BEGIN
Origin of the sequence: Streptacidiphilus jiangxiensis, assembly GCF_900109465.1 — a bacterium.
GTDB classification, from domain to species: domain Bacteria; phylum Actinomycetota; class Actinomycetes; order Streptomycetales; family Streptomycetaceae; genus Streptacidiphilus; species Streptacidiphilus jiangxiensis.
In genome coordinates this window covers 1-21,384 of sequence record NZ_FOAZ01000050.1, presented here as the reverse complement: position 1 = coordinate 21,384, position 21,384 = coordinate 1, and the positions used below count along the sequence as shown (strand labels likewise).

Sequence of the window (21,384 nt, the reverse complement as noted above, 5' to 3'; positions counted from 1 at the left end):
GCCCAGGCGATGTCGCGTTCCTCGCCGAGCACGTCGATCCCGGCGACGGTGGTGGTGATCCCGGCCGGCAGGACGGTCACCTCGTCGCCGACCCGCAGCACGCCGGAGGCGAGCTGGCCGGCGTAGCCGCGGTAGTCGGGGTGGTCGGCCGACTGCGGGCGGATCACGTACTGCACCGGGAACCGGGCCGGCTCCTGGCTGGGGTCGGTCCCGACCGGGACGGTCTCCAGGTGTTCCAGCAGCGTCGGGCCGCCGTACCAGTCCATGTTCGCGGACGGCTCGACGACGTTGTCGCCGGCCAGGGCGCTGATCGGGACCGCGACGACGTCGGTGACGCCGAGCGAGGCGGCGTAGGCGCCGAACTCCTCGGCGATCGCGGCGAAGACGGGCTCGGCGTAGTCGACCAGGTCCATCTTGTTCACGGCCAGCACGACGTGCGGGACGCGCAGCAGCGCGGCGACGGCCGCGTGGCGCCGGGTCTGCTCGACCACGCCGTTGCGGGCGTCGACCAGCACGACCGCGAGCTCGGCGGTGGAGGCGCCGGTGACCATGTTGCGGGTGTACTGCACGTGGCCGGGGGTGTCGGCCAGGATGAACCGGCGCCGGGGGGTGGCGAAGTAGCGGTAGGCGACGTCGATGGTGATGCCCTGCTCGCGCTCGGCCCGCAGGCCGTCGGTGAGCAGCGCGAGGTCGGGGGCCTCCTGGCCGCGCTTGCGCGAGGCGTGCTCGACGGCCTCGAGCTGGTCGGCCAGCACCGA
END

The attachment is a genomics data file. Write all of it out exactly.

Origin of the sequence: Streptacidiphilus jiangxiensis, assembly GCF_900109465.1 — a bacterium.
GTDB classification, from domain to species: domain Bacteria; phylum Actinomycetota; class Actinomycetes; order Streptomycetales; family Streptomycetaceae; genus Streptacidiphilus; species Streptacidiphilus jiangxiensis.
In genome coordinates this window covers 1-21,384 of sequence record NZ_FOAZ01000050.1, presented here as the reverse complement: position 1 = coordinate 21,384, position 21,384 = coordinate 1, and the positions used below count along the sequence as shown (strand labels likewise).

Sequence of the window (21,384 nt, the reverse complement as noted above, 5' to 3'; positions counted from 1 at the left end):
GCCCAGGCGATGTCGCGTTCCTCGCCGAGCACGTCGATCCCGGCGACGGTGGTGGTGATCCCGGCCGGCAGGACGGTCACCTCGTCGCCGACCCGCAGCACGCCGGAGGCGAGCTGGCCGGCGTAGCCGCGGTAGTCGGGGTGGTCGGCCGACTGCGGGCGGATCACGTACTGCACCGGGAACCGGGCCGGCTCCTGGCTGGGGTCGGTCCCGACCGGGACGGTCTCCAGGTGTTCCAGCAGCGTCGGGCCGCCGTACCAGTCCATGTTCGCGGACGGCTCGACGACGTTGTCGCCGGCCAGGGCGCTGATCGGGACCGCGACGACGTCGGTGACGCCGAGCGAGGCGGCGTAGGCGCCGAACTCCTCGGCGATCGCGGCGAAGACGGGCTCGGCGTAGTCGACCAGGTCCATCTTGTTCACGGCCAGCACGACGTGCGGGACGCGCAGCAGCGCGGCGACGGCCGCGTGGCGCCGGGTCTGCTCGACCACGCCGTTGCGGGCGTCGACCAGCACGACCGCGAGCTCGGCGGTGGAGGCGCCGGTGACCATGTTGCGGGTGTACTGCACGTGGCCGGGGGTGTCGGCCAGGATGAACCGGCGCCGGGGGGTGGCGAAGTAGCGGTAGGCGACGTCGATGGTGATGCCCTGCTCGCGCTCGGCCCGCAGGCCGTCGGTGAGCAGCGCGAGGTCGGGGGCCTCCTGGCCGCGCTTGCGCGAGGCGTGCTCGACGGCCTCGAGCTGGTCGGCCAGCACCGA